Everything comes at a price. The currency, however, varies. The Runaway Jury demonstrates this with clinical precision as it takes you through the dark world where deceit, extortion, blackmail and bribery are traded for favors.
The movie does not enhance the taste of your popcorn. If anything, its brilliant premise makes you forget all about it, and the crackerjack script turns into a scorching potboiler that compels you to think.
When a stockbroker is gunned down in an incident of office-rage, his wife takes on the gun manufacturer in a precedent-setting legal battle that reeks of sabotage.
At the eye of the storm are twelve men and women who have been investigated, watched, manipulated and harassed by high priced lawyers and consultants. And by one of their own. Nicholas Easter (John Cusack) is the mole who is determined to control the verdict, and a beautiful woman, Marlee (Rachel Weisz), is determined to control him. Well, in the immortal words of Rankine Fitch (Gene Hackman), "Trials are too important to be left to juries".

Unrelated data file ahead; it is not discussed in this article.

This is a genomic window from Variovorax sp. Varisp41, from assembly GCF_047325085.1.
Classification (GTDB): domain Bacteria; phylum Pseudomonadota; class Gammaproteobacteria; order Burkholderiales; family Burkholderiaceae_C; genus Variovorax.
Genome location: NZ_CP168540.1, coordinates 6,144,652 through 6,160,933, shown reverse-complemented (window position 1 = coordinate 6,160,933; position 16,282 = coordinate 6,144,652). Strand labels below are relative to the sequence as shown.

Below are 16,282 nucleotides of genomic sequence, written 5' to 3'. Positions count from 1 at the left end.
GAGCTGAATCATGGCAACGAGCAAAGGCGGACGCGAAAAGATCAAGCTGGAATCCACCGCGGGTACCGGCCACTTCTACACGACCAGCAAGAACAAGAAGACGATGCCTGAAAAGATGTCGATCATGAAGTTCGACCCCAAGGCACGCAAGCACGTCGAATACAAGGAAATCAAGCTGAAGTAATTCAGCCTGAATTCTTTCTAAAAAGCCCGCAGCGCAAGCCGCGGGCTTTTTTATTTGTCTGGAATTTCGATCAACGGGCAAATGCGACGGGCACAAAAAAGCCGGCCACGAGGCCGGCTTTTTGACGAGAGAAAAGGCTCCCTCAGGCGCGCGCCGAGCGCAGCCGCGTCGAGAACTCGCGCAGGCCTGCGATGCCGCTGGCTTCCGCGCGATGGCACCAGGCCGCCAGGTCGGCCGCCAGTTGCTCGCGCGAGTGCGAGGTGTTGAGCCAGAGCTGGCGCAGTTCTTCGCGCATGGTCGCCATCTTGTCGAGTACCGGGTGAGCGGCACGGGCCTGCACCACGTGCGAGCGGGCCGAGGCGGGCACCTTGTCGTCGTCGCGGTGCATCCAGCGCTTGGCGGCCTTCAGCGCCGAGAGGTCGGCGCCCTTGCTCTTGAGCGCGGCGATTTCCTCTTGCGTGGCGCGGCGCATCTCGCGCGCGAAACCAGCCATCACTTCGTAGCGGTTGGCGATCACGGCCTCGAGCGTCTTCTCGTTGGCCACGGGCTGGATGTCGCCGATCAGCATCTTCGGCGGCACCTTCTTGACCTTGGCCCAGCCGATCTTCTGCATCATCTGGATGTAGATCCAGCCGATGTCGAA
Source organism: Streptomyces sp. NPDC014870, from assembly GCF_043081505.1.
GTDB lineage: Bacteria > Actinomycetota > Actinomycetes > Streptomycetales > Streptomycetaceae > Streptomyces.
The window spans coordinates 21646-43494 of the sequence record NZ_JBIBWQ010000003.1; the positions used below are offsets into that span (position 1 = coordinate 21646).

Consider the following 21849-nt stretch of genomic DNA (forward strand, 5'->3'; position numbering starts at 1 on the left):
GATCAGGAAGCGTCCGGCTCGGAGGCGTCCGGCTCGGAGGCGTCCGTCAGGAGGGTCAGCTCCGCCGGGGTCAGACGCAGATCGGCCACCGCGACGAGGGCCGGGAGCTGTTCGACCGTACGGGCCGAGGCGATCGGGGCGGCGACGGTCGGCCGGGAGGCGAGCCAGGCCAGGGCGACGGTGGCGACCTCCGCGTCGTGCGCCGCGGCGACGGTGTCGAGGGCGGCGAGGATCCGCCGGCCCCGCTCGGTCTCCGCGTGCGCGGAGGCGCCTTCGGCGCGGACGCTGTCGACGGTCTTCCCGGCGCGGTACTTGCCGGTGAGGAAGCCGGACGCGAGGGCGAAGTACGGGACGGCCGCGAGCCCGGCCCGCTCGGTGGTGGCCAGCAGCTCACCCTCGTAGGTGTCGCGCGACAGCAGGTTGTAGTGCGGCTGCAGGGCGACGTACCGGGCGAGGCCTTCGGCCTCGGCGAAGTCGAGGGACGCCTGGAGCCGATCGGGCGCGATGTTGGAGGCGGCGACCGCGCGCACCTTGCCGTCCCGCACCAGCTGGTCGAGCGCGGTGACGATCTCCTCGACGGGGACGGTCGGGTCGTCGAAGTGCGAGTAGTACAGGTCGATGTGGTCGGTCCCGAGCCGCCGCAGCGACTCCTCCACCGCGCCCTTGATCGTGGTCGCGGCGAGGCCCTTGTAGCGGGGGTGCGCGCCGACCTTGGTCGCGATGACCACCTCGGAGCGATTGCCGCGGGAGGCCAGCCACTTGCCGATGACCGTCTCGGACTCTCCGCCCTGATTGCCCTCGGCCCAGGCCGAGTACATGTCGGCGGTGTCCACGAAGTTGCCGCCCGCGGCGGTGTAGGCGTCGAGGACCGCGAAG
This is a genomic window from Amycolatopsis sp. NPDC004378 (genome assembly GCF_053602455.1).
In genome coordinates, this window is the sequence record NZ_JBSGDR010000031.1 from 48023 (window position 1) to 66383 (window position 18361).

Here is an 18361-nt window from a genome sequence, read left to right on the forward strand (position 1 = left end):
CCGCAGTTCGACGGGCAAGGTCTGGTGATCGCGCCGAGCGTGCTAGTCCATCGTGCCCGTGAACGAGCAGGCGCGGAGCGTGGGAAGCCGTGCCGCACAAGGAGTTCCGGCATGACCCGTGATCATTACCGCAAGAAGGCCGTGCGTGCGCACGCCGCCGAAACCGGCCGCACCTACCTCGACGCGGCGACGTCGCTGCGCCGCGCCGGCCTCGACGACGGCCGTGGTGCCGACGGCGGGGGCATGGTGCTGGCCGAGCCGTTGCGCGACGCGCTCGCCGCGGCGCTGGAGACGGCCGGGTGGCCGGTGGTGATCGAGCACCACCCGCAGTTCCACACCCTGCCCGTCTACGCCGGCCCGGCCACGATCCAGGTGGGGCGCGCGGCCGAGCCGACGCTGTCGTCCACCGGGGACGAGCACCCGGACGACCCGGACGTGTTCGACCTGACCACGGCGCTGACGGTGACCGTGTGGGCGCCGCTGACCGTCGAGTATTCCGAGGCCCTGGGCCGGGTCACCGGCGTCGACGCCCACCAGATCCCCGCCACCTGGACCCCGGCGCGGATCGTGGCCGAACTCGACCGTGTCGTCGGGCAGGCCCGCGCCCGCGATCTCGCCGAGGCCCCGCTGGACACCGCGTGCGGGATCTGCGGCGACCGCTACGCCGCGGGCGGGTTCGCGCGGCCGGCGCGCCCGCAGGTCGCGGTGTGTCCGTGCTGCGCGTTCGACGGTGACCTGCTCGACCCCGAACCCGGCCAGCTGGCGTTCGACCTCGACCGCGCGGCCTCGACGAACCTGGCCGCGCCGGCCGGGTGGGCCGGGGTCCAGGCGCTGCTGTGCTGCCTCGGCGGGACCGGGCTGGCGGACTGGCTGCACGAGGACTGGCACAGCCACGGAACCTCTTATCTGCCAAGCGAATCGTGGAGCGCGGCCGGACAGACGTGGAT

So, Fitch, the defence attorney working the case for the gun consortium, also takes it upon himself to ensure that justice is delivered in favor of his client. And there is no line he won't cross. With his team of sleuths and spy-gizmos, he sets up his game of applied psychology, and the skeletons just keep tumbling out of the closet.
At the other end of the spectrum is prosecutor Wendell Rohr (Dustin Hoffman), whose idea of manipulation is spilling mustard on his tie. Almost immediately you are trembling in anticipation of a Hoffman-Hackman encounter - a titanic clash never seen before. And when it does come, you feel a little betrayed as Hoffman seems almost demure. Well, round one to Hackman.
The Runaway Jury leaves you breathless. It moves at a break-neck pace that gives you no time to wonder about some of the holes in the plot. It also generates a frenzied, almost chaotic momentum which, I suspect, is the result of trying to beef up the character played by Hoffman. In the book by John Grisham that the film is adapted from, Rohr's is a character that does not merit more than a passing mention.
At any rate, after coming up with thrillers like Don't Say A Word and Kiss The Girls that had you sitting at the edge of your seat, this is a disappointing endeavour from director Gary Fleder, but the powerful performances from Hackman, Hoffman and Cusack, almost adequately, compensate for the glitch.
Through the entire flick, you find it difficult to decide whom to laud and whom to condemn to damnation. Disappointingly, this confusion is resolved explictly at the end by taking away the shades of grey that makes the characters seem real, and the element of dark intrigue that makes them fascinating.